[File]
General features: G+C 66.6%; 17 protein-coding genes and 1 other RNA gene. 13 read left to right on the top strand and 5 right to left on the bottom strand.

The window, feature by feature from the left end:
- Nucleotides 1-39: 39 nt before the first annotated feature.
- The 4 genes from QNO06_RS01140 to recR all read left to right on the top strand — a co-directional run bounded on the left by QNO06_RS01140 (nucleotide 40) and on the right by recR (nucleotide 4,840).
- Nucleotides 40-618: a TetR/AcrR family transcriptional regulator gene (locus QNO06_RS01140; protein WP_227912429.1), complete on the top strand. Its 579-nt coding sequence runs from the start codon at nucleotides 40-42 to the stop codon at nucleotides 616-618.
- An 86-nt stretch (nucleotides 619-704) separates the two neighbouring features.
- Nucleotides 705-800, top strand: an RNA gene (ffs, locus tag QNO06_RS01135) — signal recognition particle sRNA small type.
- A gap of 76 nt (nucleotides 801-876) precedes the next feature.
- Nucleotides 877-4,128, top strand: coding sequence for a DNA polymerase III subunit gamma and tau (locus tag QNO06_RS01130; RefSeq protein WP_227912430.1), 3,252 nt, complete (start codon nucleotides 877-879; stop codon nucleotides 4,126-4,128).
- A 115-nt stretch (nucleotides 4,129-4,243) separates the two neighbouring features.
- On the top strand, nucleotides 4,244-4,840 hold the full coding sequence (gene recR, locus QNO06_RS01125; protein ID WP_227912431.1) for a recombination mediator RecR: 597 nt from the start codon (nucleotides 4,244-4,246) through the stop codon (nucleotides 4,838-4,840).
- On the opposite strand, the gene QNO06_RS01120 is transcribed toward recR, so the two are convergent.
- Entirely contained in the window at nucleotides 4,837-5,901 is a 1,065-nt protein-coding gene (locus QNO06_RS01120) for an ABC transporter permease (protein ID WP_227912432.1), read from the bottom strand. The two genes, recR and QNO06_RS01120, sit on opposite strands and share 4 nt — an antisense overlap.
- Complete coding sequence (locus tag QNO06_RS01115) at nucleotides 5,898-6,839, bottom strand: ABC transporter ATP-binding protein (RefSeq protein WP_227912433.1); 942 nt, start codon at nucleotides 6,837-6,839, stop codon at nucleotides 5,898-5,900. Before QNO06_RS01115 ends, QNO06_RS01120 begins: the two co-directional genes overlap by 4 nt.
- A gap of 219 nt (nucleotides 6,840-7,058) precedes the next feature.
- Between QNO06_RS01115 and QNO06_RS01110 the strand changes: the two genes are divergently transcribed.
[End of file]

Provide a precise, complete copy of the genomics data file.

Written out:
General features: G+C 66.6%; 17 protein-coding genes and 1 other RNA gene. 13 read left to right on the top strand and 5 right to left on the bottom strand.

The window, feature by feature from the left end:
- Nucleotides 1-39: 39 nt before the first annotated feature.
- The 4 genes from QNO06_RS01140 to recR all read left to right on the top strand — a co-directional run bounded on the left by QNO06_RS01140 (nucleotide 40) and on the right by recR (nucleotide 4,840).
- Nucleotides 40-618: a TetR/AcrR family transcriptional regulator gene (locus QNO06_RS01140; protein WP_227912429.1), complete on the top strand. Its 579-nt coding sequence runs from the start codon at nucleotides 40-42 to the stop codon at nucleotides 616-618.
- An 86-nt stretch (nucleotides 619-704) separates the two neighbouring features.
- Nucleotides 705-800, top strand: an RNA gene (ffs, locus tag QNO06_RS01135) — signal recognition particle sRNA small type.
- A gap of 76 nt (nucleotides 801-876) precedes the next feature.
- Nucleotides 877-4,128, top strand: coding sequence for a DNA polymerase III subunit gamma and tau (locus tag QNO06_RS01130; RefSeq protein WP_227912430.1), 3,252 nt, complete (start codon nucleotides 877-879; stop codon nucleotides 4,126-4,128).
- A 115-nt stretch (nucleotides 4,129-4,243) separates the two neighbouring features.
- On the top strand, nucleotides 4,244-4,840 hold the full coding sequence (gene recR, locus QNO06_RS01125; protein ID WP_227912431.1) for a recombination mediator RecR: 597 nt from the start codon (nucleotides 4,244-4,246) through the stop codon (nucleotides 4,838-4,840).
- On the opposite strand, the gene QNO06_RS01120 is transcribed toward recR, so the two are convergent.
- Entirely contained in the window at nucleotides 4,837-5,901 is a 1,065-nt protein-coding gene (locus QNO06_RS01120) for an ABC transporter permease (protein ID WP_227912432.1), read from the bottom strand. The two genes, recR and QNO06_RS01120, sit on opposite strands and share 4 nt — an antisense overlap.
- Complete coding sequence (locus tag QNO06_RS01115) at nucleotides 5,898-6,839, bottom strand: ABC transporter ATP-binding protein (RefSeq protein WP_227912433.1); 942 nt, start codon at nucleotides 6,837-6,839, stop codon at nucleotides 5,898-5,900. Before QNO06_RS01115 ends, QNO06_RS01120 begins: the two co-directional genes overlap by 4 nt.
- A gap of 219 nt (nucleotides 6,840-7,058) precedes the next feature.
- Between QNO06_RS01115 and QNO06_RS01110 the strand changes: the two genes are divergently transcribed.